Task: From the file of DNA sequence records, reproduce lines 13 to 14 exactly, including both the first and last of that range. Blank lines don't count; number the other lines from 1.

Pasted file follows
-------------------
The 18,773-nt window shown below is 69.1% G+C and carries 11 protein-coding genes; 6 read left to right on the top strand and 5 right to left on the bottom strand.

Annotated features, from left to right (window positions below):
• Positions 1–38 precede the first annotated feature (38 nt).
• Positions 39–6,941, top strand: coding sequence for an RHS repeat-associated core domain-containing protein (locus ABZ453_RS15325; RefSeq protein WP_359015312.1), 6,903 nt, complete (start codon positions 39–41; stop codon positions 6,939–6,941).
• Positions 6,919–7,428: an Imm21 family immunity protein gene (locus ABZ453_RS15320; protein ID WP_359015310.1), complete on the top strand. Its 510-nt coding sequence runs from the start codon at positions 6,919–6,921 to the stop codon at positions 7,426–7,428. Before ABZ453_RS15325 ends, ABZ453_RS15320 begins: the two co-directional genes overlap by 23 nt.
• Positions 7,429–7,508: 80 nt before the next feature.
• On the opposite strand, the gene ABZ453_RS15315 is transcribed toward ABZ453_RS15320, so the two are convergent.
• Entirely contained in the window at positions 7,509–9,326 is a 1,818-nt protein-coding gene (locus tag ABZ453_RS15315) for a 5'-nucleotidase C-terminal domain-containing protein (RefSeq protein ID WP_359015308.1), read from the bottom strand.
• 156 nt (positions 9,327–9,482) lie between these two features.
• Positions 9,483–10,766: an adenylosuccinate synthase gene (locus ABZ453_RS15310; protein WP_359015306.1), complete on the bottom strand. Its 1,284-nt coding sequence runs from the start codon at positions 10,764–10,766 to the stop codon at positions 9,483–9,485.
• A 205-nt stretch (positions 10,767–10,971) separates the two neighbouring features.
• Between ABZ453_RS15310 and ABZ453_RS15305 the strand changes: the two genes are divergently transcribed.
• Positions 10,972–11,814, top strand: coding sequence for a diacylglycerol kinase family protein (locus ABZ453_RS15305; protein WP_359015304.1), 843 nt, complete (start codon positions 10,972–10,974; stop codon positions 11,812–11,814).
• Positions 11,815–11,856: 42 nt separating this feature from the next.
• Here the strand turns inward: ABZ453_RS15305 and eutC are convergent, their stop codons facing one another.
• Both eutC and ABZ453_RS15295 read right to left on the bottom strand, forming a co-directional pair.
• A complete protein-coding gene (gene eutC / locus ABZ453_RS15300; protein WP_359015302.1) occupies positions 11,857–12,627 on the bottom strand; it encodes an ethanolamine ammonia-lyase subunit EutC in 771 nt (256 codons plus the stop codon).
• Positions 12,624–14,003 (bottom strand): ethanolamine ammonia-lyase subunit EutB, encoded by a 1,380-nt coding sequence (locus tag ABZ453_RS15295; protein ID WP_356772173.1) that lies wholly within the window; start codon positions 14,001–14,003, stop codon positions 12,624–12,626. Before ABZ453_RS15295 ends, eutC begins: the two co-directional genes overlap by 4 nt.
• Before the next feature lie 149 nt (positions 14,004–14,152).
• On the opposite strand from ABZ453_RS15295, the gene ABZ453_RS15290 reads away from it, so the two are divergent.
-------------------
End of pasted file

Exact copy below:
• Positions 10,972–11,814, top strand: coding sequence for a diacylglycerol kinase family protein (locus ABZ453_RS15305; protein WP_359015304.1), 843 nt, complete (start codon positions 10,972–10,974; stop codon positions 11,812–11,814).
• Positions 11,815–11,856: 42 nt separating this feature from the next.